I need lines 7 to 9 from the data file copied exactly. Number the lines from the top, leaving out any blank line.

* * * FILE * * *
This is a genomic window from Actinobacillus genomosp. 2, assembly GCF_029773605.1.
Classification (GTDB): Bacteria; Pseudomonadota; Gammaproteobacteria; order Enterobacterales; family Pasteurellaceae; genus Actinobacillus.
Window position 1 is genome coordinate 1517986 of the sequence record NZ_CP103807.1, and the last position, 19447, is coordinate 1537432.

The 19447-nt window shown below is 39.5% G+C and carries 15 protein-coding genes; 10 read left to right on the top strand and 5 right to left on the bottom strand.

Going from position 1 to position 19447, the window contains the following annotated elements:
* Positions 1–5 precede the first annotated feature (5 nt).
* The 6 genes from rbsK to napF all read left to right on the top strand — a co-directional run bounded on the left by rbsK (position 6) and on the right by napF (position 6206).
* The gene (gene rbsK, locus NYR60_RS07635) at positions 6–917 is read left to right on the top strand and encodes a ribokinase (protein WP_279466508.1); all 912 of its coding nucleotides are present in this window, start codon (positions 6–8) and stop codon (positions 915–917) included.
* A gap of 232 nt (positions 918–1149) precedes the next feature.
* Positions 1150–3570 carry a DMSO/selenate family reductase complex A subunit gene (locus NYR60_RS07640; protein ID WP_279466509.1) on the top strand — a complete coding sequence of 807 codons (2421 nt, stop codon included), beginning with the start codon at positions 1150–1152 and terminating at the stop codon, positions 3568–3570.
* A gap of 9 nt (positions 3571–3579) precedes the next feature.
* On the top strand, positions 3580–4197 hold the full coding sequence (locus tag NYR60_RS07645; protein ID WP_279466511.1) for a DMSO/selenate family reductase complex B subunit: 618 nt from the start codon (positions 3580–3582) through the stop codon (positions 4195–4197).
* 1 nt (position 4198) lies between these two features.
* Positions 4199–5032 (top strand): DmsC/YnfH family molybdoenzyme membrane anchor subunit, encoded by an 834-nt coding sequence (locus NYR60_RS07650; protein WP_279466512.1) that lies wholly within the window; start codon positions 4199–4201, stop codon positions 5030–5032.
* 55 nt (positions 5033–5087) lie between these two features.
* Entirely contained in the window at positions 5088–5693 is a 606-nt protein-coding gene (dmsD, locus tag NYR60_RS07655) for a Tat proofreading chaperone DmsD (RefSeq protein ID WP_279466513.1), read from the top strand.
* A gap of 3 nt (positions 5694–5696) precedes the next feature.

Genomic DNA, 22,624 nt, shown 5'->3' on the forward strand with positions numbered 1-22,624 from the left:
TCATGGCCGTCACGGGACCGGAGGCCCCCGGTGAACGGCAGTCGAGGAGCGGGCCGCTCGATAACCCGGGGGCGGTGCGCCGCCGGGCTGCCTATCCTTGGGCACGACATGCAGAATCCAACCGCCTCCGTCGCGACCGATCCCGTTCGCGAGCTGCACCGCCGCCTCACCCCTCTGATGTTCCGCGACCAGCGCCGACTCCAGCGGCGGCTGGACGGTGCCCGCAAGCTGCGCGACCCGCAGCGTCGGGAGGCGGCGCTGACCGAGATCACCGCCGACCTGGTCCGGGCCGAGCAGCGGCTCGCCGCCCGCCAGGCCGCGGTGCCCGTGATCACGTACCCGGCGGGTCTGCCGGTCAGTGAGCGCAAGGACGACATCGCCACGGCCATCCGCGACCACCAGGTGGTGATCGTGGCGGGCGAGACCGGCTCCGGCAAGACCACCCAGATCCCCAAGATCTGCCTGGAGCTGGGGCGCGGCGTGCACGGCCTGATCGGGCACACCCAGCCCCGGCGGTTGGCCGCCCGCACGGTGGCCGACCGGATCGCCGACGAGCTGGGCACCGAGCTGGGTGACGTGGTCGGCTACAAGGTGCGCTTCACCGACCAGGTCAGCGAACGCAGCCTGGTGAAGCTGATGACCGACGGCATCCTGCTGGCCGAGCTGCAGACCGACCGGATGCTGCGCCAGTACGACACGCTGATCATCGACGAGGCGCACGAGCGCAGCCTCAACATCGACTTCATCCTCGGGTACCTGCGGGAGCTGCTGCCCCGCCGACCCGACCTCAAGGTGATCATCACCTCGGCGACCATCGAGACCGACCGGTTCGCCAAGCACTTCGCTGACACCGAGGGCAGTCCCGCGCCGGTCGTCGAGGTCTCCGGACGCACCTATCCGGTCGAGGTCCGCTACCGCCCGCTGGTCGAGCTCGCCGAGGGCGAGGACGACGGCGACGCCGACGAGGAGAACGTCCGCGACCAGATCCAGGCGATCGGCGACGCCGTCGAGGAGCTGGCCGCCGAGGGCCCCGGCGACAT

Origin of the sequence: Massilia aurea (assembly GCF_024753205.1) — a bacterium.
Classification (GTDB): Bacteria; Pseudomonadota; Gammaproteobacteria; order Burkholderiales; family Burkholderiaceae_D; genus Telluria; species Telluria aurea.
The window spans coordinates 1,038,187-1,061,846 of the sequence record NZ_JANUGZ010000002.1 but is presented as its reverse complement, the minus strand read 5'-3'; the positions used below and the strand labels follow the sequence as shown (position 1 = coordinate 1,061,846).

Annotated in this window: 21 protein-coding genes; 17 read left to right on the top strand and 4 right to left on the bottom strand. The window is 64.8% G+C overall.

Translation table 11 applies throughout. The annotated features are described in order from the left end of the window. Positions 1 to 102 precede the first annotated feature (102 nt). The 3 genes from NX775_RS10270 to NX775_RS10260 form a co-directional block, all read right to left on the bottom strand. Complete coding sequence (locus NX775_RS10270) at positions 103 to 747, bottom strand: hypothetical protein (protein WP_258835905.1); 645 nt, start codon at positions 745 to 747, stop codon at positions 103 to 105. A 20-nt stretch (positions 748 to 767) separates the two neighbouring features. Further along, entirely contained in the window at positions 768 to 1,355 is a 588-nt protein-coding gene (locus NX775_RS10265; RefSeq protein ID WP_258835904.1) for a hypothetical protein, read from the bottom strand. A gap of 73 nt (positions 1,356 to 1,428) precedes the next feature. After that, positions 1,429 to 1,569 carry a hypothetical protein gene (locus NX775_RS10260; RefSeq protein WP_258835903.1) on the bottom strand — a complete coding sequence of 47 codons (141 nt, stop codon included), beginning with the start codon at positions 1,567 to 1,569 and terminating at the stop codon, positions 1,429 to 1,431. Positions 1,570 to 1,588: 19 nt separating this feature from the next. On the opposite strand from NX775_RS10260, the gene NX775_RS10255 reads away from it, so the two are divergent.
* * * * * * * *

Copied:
* The 6 genes from rbsK to napF all read left to right on the top strand — a co-directional run bounded on the left by rbsK (position 6) and on the right by napF (position 6206).
* The gene (gene rbsK, locus NYR60_RS07635) at positions 6–917 is read left to right on the top strand and encodes a ribokinase (protein WP_279466508.1); all 912 of its coding nucleotides are present in this window, start codon (positions 6–8) and stop codon (positions 915–917) included.
* A gap of 232 nt (positions 918–1149) precedes the next feature.